Airborne (album)

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Studio album by Curved Air
Released: 1976-06-18
Recorded: Spring 1976
Length: 39 minutes
Label(s): BTM Records, Repertoire Records
Producer(s): Dennis MacKay, Curved Air
Studio(s): Trident Studios


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Guest musicians

Track listing

  1. "Desiree" — 3:12
  2. "Kids To Blame" — 3:19
  3. "Broken Lady" — 3:13
  4. "Juno" — 3:23
  5. "Touch Of Tequila" — 3:49
  6. "Moonshine" — 11:36
  7. "Heaven (Never Seemed So Far Away)" — 3:18
  8. "Hot And Bothered" — 2:53
  9. "Dazed" — 4:17
  10. "Baby Please Don't Go" — 2:31 (bonus track)

Singles released

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Variants, special editions and re-releases

The original LP had 9 tracks, later CD reissues featured the bonus track Baby Please Don't Go, which was the band's last single.



Year Chart Country Position


Year Song Chart Country Position

Awards, nominations, and certifications


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Year Winner Award Category
YYYY WINNER (album, song, producer, etc.) AWARD (Grammy, People's Choice, etc.) CATEGORY


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Year Nominee Award Category
YYYY NOMINEE (album, song, producer, etc.) AWARD (Grammy, People's Choice, etc.) CATEGORY


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Country Certifier Classification Certification
COUNTRY CERTIFIER (RIAA, IFPI...) CLASSIFICATION (Album, singles, foreign artist...) CERTIFICATION (Gold, Platinum, Diamond...)

Quotations and trivia

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See also

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External links and reviews

Phil Sutcliffe's album review was printed in SOUNDS on July 10, 1976. This copyrighted piece of writing is presented here, but is not to be used elsewhere without the author's permission.

Sonja's gang get Soundsman hot and bothered

CURVED AIR: 'Airborne' (BTM 1008) ****

CURVED AIR have never made a bad album and they aren't about to start now, though that isn't to say they're predictable. In their time they have ranged from fey and pretty pieces about elfin boys to the rough and sleaze of urban Back Street Luv. Their last, 'Midnight Wire', was musically unusually smooth and laid back under the restraining influence of star American producers while most of the lyrics were passionately direct in telling it how it is through they eyes of a woman, an absurdly rare point of view in rock. And 'Airborne' doesn't sound much like anything that went before.

The Sonja Kristina / Norma Tager collaboration which produced the women's songs has run its course mainly for contractual reasons and the composing credits here are a patchwork of every member of the band plus a couple of outsiders. that could be one explanation for what I feel initially as a partial loss of identity - but then when a band refuses to stand still isn't that going to be the first impression every time they make a record? Maybe. Anyway let me lay the foremost goodies on you first, 'Broken Lady' and 'Hot And Bothered'.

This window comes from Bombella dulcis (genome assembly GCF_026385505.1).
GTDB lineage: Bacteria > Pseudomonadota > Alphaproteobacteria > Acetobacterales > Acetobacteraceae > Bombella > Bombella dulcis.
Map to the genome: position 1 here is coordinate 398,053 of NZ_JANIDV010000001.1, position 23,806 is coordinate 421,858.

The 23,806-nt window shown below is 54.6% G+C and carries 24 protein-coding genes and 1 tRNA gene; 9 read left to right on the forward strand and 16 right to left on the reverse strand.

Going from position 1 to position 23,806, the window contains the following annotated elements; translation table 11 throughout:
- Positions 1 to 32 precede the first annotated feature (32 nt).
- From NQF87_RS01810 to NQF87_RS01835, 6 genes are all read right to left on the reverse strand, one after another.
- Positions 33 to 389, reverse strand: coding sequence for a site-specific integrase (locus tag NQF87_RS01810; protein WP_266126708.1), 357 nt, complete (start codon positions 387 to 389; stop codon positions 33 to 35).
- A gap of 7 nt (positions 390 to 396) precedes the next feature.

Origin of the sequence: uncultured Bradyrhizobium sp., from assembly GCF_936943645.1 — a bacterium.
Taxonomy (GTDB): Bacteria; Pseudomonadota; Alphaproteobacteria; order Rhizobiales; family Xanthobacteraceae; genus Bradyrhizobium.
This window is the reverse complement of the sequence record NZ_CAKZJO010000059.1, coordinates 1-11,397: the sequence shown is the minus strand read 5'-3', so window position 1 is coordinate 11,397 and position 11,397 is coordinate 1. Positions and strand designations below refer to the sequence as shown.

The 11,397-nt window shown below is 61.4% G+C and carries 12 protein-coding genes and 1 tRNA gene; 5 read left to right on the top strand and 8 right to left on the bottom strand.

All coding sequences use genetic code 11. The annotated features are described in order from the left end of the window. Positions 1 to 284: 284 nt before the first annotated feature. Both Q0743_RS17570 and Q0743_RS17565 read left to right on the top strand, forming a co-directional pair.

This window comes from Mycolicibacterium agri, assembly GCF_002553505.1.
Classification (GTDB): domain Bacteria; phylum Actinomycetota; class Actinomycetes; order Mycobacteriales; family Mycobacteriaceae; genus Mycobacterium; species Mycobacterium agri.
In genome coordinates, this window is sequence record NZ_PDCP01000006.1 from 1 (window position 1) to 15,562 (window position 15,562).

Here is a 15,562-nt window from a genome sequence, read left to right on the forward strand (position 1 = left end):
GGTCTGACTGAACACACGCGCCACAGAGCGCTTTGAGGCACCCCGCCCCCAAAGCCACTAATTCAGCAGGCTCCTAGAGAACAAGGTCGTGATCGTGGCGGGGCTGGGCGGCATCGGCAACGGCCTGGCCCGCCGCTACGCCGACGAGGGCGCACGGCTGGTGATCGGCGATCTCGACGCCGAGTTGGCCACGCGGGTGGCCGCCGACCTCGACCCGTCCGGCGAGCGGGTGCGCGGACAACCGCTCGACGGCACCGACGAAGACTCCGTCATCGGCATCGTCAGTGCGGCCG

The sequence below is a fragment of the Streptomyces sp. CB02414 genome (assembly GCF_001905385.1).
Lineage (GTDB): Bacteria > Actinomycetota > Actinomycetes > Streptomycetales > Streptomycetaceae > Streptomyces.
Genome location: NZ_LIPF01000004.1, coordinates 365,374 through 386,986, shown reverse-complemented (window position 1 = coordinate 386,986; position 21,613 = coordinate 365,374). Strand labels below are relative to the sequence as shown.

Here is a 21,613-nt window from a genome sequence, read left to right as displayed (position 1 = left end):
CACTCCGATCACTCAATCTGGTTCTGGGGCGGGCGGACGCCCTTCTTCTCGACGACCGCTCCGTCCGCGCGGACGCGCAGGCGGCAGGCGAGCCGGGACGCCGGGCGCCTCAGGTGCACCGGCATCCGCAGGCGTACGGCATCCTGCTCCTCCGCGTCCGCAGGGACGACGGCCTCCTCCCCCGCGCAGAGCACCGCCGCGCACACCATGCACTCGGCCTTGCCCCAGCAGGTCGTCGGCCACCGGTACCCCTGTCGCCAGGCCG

Darryl Way's violin and Jack Emblow's accordion (you remember him fron 'Sing Something Simple' of course) move you into 'Broken Lady' gently and with the sweet surprise of finding such an unlikely blend of instruments sounding so beautiful. Then Sonja, on-stage tiger-lilly, melts into one of her most delicate and sensitive vocals on her own lyric, neatly phrased to cover herself, specific references to Edith Piaf ('the sparrow') and every other lady who ever got broken by life. It's lovely, the sort of track which has always made Curved Air essential. No other band produces that contrasting and joining of toughness and fragility which might be summed up as images of masculinity and femininity but isn't that simple or absolute (Sonja often plays the street brawler offset by the lyricism of Darryl's violin).

'Hot And Bothered' is the peak of the latest Curved Air styling. A quantity of cool with hard rock energy from Mick Jacques' guitar, Tony Reeves' bass and Stewart Copeland's drums bursting through so that they're almost a heavy band (and even more so live at the moment). Mick launches this one with a riff flexing like a springboard, Sonja puts across a steamy lyric like a bitch on heat and then they take another surprising route with a jazzy sax solo from Alan Skidmore pursued in perfect rapport by Darryl's violin. Rock'n'roll and musicianly too.

Other special pleasures are the single 'Desiree', a summery cruiser with a touch of tension and surging slide guitar from Mick, and 'Dazed', a Way composition which hints bizarrely at being a cabaret song while rataining a certain spaciness and finally expressing agonised confusion within a superficially smooth structure. 'Heaven' probably has the simplest appeal with a fascinating chord descent, and there are no bum tracks at all though 'Touch Of Tequila' is a bit banal as well as nicely singalongable and the extended track 'Moonshine' could have done with a little more editing (for instance I don't think the guitar passage works). But 'Moonshine' is already taking new shapes live and it's good to see Air going for a long piece again remembering that in 'Metamorphosis' on 'Air Cut' they have already put down one of the most substantial rock probes towards classical-length composition.

I'll love them till the cows come home.